3. They would learn in a general but efficient manner the fundamental industrial processes which underlie the more special processes of the common arts.
4. This general but genuine knowledge of materials, forces, and processes, will enable each student to choose, with a fair degree of intelligence, the industry for which he or she is fitted by special taste and power.
5. Such a course would make far easier than now the change from one occupation to another, which must ever remain an incident of growing industries.
6. It would give to each person, as employer, some power to judge of the work of the employed.
7. It would furnish a basis, in intelligence, for general sympathy and appreciation among different classes of workers.
8. The last and greatest good would be the cultivation of the industrial disposition, and the killing out of the absurd idea that our schools are free.
The schools simply represent society organized for the education of its children. Every stroke of work done in these schools has to be paid for, and at the proper time children should understand this fact, and should manifest their gratitude by doing all in their power for the betterment of the schools and the proper equipment of the rooms. This, I conceive, would form a most fitting introduction to the great industrial world, and would go far toward building up that spirit of industry and mutual helpfulness which should form the essential characteristic of the American citizen.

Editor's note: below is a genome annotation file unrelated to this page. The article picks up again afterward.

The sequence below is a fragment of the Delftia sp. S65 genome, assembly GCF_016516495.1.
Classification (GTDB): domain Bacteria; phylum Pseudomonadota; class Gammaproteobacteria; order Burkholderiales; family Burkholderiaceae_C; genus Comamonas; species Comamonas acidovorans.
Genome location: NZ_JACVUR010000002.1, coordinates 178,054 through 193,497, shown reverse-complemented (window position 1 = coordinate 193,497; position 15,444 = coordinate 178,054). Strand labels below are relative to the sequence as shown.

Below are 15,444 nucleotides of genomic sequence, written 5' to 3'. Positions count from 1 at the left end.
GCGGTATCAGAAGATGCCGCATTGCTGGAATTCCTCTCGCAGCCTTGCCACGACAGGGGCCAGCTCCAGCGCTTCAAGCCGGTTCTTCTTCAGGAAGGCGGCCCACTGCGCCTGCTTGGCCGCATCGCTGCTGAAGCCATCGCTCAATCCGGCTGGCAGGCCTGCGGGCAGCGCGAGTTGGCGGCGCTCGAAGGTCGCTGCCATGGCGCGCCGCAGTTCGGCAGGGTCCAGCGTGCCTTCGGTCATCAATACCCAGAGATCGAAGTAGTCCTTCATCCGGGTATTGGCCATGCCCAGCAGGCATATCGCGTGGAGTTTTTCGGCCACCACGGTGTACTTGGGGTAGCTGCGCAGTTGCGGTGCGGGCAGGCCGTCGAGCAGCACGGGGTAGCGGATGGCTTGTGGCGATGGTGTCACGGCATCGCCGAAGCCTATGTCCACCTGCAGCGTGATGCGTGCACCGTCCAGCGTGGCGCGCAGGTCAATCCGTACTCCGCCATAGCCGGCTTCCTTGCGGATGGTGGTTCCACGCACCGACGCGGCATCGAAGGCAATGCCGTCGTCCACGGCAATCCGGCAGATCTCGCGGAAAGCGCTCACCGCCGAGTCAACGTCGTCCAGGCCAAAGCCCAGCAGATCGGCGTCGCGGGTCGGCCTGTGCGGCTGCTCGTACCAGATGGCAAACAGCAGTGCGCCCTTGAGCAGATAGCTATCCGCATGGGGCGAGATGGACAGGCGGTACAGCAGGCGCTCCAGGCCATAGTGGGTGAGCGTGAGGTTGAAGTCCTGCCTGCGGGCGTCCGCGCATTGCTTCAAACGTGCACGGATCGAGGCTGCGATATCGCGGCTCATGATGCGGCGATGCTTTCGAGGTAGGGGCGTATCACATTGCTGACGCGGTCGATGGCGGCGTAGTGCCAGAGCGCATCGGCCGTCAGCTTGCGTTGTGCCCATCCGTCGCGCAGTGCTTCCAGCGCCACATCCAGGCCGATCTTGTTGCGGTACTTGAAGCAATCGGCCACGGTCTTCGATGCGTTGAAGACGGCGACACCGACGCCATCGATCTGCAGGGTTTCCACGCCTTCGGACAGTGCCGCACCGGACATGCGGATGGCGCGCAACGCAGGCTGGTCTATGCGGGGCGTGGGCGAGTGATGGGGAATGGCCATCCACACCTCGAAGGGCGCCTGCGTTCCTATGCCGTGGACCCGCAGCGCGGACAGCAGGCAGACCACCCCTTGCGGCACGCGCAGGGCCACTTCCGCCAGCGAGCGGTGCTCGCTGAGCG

IF the proper study of mankind is man, it is a remarkable circumstance that the most important departments of that study are still alloyed with such an excessive percentage of spurious elements, and that their exponents persist in identifying their interests with the defense of those apocryphal parts of their doctrine. Hygiene, in the legitimate sense of the word, is simply the art of avoiding sins against the Health laws of Nature, but the proposition to omit therapeutics (poison-mongery, as Dio Lewis used to call it) from the curriculum of a medical college would provoke a worse storm of protest than the first attempt to divorce astronomy from astrology. In points of ethics conservatism is a more than professional duty, yet the Rev. Mr. Freekirk, as well as Bishop Highchurch, and Rabbi Tabernacle, is tolerance in person till you question one of his mythological tenets. Phrenol-